Tiny Seismic - Peiling Kao (electroViolet) & Kara Miller

Fringe 5 Questions by Carlynn Wolfe

Who do you enjoy collaborating with?

I enjoy collaborating with dancers, filmmakers, installation artists, and musicians. Dance at its core is a collaboration. What I enjoy about collaboration is the aha moment, that place in the creative process where streams of consciousness collide and something greater than the individual part is perceived or becomes manifest, where the vast scope of ideas are possible when people from different art disciplines come together because you have several people reflecting on a concept. I'm also really interested in how digital bodies create a duet or company with live dancers and how this shifts our understanding of location and form. In improvisation each performance is a journey because every audience is different. The audience brings an equal presence to the collaboration of a performance. What is fun about co-producing a show with other artists and their works is finding parallel vibrations between the art. I am always grateful for the generosity that abounds with my collaborators.--Kara Miller

electroViolet opens to the collaboration with different mediums that share the same aesthetic approaches.--electroViolet

What inspired the title of this work?

Peiling created the title "Tiny Seismic." For me, the idea of Tiny Seismic is the holistic idea that we are all connected. One shift in any person affects another. The tiniest fissure of change can have a large affect on community. We have a responsibility to care for the actions we take.

One of the works I'm presenting is "Mango Dream." The title of the work was inspired two years ago while eating a delicious dessert in Seoul, Korea called "Mango Dream." I was sitting at a table with a group of women from all over the world who had come together to collaborate and I had this incredible experience of how strong each of these individuals were. Women artists are a minority in most sectors. This dance is about systematic oppression that amounts to underrepresentation and how stories and ways of knowing are passed on from grandmothers, mothers, and sisters. Mango Dream moves from birthing dream to reality, and, there is always a choice. Inspired by stories and ways of knowing stories and ways of knowing are passed on from grandmothers, mothers, and sisters. Based on structures of improvisation and dance film projection design, anything is possible.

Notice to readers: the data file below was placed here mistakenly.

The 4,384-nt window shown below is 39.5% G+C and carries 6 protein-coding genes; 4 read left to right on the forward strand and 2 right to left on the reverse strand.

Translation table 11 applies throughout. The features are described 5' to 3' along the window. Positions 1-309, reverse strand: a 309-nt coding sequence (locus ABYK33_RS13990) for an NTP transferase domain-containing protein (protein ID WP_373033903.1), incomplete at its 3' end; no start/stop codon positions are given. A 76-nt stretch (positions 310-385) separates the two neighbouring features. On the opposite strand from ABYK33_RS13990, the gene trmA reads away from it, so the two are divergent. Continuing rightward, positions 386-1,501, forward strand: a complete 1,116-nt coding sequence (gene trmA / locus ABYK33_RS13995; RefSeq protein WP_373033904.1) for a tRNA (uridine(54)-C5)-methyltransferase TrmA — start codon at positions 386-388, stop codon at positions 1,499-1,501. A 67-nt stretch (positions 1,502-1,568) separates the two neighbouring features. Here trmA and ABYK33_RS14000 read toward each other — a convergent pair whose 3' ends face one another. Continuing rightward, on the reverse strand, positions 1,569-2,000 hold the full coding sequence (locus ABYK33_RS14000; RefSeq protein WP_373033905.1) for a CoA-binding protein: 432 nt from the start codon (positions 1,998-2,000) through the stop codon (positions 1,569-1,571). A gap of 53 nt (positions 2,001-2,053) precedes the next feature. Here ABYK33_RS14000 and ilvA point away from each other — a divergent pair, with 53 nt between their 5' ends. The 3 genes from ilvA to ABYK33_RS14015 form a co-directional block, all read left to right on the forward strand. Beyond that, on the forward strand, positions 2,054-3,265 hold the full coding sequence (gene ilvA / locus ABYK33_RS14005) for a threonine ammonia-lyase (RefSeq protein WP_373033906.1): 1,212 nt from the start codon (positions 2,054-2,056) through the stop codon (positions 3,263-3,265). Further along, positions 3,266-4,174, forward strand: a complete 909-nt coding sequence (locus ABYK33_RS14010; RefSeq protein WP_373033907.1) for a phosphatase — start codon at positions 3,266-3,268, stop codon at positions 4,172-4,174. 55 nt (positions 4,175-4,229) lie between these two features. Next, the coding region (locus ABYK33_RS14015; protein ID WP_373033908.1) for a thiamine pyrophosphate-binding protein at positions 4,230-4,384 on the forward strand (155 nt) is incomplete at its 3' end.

We are also presenting excerpts from "Degrees of Separation." This work was collaboratively created in the spring for a festival in France by several local artists.

Degrees of Separation (excerpts) explores layers, relationship, intimacy, exposure, the in-visible, and body as land and water. The question of the body is geographical, spatial, empathic, and collective transmission through time and space. Collectively we came up with the title and concept, and then explored issues such as deforestation, animal cruelty, and caretaking for the earth and all beings. The original work was very site specific with a series of four solos in a large lobby followed by an ensemble dance and media installation in a loading dock. The dance is improvisational and has already had many rebirths in different shows so we are right now exploring and expanding a very short excerpt from the original work that is in alignment with our show concept Tiny Seismic.--Kara Miller